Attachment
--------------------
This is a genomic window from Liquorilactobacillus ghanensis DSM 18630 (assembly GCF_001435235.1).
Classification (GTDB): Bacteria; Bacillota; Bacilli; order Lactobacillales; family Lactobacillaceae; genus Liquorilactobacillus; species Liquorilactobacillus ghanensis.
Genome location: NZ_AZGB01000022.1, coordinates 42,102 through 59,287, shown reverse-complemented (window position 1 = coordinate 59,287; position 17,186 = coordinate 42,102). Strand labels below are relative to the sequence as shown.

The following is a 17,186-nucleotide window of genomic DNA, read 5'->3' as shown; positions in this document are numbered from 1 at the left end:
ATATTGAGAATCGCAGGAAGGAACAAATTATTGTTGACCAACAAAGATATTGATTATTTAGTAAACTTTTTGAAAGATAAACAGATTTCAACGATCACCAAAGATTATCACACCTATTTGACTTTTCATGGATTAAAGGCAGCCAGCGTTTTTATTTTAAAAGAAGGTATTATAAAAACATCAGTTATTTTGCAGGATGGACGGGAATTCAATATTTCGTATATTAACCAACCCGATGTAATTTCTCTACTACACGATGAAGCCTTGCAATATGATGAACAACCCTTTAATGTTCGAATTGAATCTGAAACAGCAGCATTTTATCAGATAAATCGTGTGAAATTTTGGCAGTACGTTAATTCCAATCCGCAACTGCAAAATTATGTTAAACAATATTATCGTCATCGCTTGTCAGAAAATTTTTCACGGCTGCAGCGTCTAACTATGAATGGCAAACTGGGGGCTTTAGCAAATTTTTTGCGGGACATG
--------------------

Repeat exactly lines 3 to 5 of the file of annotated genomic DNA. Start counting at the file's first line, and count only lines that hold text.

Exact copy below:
Genome location: NZ_AZGB01000022.1, coordinates 42,102 through 59,287, shown reverse-complemented (window position 1 = coordinate 59,287; position 17,186 = coordinate 42,102). Strand labels below are relative to the sequence as shown.

The following is a 17,186-nucleotide window of genomic DNA, read 5'->3' as shown; positions in this document are numbered from 1 at the left end:
ATATTGAGAATCGCAGGAAGGAACAAATTATTGTTGACCAACAAAGATATTGATTATTTAGTAAACTTTTTGAAAGATAAACAGATTTCAACGATCACCAAAGATTATCACACCTATTTGACTTTTCATGGATTAAAGGCAGCCAGCGTTTTTATTTTAAAAGAAGGTATTATAAAAACATCAGTTATTTTGCAGGATGGACGGGAATTCAATATTTCGTATATTAACCAACCCGATGTAATTTCTCTACTACACGATGAAGCCTTGCAATATGATGAACAACCCTTTAATGTTCGAATTGAATCTGAAACAGCAGCATTTTATCAGATAAATCGTGTGAAATTTTGGCAGTACGTTAATTCCAATCCGCAACTGCAAAATTATGTTAAACAATATTATCGTCATCGCTTGTCAGAAAATTTTTCACGGCTGCAGCGTCTAACTATGAATGGCAAACTGGGGGCTTTAGCAAATTTTTTGCGGGACATG